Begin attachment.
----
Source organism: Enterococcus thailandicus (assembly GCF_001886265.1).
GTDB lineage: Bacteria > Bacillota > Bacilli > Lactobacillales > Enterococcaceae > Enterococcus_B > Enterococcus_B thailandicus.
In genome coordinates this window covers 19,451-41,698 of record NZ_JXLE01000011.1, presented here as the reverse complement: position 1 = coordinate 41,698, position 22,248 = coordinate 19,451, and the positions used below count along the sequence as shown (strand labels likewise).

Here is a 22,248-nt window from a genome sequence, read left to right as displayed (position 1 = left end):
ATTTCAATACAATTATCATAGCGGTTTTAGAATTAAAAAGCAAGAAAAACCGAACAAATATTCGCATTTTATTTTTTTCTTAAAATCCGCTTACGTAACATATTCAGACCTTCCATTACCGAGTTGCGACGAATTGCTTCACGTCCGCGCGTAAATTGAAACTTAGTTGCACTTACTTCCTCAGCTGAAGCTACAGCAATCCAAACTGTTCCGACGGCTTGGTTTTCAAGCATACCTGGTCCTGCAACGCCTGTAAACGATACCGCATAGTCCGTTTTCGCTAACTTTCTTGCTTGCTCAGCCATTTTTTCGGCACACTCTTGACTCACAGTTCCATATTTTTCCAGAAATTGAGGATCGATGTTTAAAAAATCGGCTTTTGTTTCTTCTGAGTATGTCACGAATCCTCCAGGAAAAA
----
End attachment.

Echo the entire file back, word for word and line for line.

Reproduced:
Source organism: Enterococcus thailandicus (assembly GCF_001886265.1).
GTDB lineage: Bacteria > Bacillota > Bacilli > Lactobacillales > Enterococcaceae > Enterococcus_B > Enterococcus_B thailandicus.
In genome coordinates this window covers 19,451-41,698 of record NZ_JXLE01000011.1, presented here as the reverse complement: position 1 = coordinate 41,698, position 22,248 = coordinate 19,451, and the positions used below count along the sequence as shown (strand labels likewise).

Here is a 22,248-nt window from a genome sequence, read left to right as displayed (position 1 = left end):
ATTTCAATACAATTATCATAGCGGTTTTAGAATTAAAAAGCAAGAAAAACCGAACAAATATTCGCATTTTATTTTTTTCTTAAAATCCGCTTACGTAACATATTCAGACCTTCCATTACCGAGTTGCGACGAATTGCTTCACGTCCGCGCGTAAATTGAAACTTAGTTGCACTTACTTCCTCAGCTGAAGCTACAGCAATCCAAACTGTTCCGACGGCTTGGTTTTCAAGCATACCTGGTCCTGCAACGCCTGTAAACGATACCGCATAGTCCGTTTTCGCTAACTTTCTTGCTTGCTCAGCCATTTTTTCGGCACACTCTTGACTCACAGTTCCATATTTTTCCAGAAATTGAGGATCGATGTTTAAAAAATCGGCTTTTGTTTCTTCTGAGTATGTCACGAATCCTCCAGGAAAAA